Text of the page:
#1363: Tyrion Lannister



Bet you weren’t expecting to see another Game of Thrones review.  Or maybe you were, given my tendency to time reviews up with current happenings, like, for instance the season premier of a TV show.    When it comes to GoT, the best figures are still those from Funko’s sadly short-lived Legacy Collection.  I’ve looked at one of each of the characters presented by that line, but I hadn’t yet tackled the handful of variants offered for both Dany and Tyrion.  Today, I take a look at another Tyrion, because you can never have too many Tyrions!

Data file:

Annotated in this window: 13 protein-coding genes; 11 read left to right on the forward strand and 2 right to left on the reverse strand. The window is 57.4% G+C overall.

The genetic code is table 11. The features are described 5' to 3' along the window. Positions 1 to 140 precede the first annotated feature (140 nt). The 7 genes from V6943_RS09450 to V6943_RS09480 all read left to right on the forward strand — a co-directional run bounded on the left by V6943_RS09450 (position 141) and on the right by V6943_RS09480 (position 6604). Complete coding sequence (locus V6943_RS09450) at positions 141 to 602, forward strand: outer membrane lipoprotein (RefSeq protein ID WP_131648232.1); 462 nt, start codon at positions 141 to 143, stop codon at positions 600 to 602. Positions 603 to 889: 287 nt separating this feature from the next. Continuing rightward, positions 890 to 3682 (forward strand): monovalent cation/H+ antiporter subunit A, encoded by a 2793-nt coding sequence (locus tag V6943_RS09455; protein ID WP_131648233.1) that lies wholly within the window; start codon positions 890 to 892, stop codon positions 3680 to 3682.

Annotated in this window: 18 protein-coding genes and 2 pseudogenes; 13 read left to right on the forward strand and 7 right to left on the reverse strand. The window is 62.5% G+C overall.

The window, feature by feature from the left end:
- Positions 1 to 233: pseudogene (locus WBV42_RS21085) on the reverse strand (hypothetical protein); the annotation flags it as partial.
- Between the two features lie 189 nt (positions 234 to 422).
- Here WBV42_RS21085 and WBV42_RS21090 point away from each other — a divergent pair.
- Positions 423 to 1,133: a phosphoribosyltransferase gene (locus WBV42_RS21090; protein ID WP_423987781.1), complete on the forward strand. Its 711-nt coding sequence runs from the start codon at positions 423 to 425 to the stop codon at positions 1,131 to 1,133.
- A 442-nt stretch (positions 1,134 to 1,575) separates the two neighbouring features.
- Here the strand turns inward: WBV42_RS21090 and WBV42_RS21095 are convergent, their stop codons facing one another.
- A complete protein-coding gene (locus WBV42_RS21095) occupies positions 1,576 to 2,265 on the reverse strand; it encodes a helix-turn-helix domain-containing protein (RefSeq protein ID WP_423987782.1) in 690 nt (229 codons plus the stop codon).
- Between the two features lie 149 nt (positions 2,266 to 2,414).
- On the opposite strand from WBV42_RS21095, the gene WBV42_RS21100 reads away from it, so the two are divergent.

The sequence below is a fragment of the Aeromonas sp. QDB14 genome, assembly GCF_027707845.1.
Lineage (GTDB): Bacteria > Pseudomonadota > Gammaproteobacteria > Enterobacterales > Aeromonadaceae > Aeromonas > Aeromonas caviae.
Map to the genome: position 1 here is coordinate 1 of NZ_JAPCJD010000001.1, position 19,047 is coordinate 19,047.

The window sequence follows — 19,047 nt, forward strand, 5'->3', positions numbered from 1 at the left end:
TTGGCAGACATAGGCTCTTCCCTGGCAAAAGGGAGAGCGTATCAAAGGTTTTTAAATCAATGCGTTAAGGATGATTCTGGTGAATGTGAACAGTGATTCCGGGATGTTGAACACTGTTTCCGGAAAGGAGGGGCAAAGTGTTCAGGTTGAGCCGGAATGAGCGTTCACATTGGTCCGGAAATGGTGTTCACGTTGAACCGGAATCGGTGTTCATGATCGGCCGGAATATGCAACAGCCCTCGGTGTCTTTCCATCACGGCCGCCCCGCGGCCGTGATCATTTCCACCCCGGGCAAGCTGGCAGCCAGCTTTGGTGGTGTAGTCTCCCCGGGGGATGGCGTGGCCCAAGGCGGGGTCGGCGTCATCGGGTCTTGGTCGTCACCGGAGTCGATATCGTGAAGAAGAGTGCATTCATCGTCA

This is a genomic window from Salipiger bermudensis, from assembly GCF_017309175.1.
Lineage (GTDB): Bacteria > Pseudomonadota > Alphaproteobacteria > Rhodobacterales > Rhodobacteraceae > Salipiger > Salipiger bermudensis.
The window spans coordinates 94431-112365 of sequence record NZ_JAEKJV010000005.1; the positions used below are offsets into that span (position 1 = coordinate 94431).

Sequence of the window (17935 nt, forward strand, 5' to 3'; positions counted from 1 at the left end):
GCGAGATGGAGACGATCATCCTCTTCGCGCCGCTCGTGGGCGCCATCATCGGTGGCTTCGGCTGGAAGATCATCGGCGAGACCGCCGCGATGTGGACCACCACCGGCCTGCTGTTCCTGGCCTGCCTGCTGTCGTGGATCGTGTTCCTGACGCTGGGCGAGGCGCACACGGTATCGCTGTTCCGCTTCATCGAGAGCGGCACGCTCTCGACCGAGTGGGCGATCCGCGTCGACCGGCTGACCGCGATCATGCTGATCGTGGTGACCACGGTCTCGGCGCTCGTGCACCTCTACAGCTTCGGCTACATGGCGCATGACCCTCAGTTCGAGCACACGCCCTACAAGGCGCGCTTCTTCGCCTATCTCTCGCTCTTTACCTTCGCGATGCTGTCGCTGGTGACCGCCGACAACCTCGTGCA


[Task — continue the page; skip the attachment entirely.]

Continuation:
Tyrion was part of Series 1 of Funko’s Game of Thrones: Legacy Collection.  He’s figure 2 in the set, a number he shares with the prior Tyrion I reviewed.  The last Tyrion I looked at was the Walgreens-exclusive Hand of the King version of Tyrion; this figure is the basic Series 1 release, which depicts him in his armor he’s seen wearing towards the ends of Seasons 1 and 2.  I don’t find it to be quite as essential a look for Tyrion as the prior figure, but it’s still an important version of the character, I suppose.  Like the prior figure, this figure stands roughly 4 1/2 inches tall and he has 26 points of articulation.  On the plus side of things, the articulation, particularly the elbows, of this figure offers a better range than the Hand of the King figure.  Given he’s supposed to be more “battle-ready” than his counterpart, this is pretty sensible.  As with the other Tyrion, this figure sports one of the best sculpts in the line.  The head is the same one used on the Hand of the King figure, meaning it has a solid Dinklage likeness.  The body is unique, and has some tremendous detail work, especially on the armor.  It’s a shame that we never got any other characters in the King’s Landing armor, because it really would have been nice to see this detail at a larger scale.  Regardless, it’s a truly impressive sculpt.  The paintwork on the figure is largely pretty solid work overall, with one small set of issues.  The work on the armor is really sharp, with the base colors being super clean, and the weathering and the like on top of them offering a nice bit of realism.  The only real issue is with the head; for whatever reason, the color choices for his hair, skin, and stubble make this figure look less like Peter Dinklage than the Walgreens variant.  Minor changes that make for a rather different look.  It’s amazing what effect a color palette can have on something.  Tyrion is packed with a battle axe, which is a slightly more impressive extra than the small dagger included with the last figure.  That being said, it’s really a shame that the regular release didn’t also include the helmet that came with the SDCC variant, since it was already tooled and everything.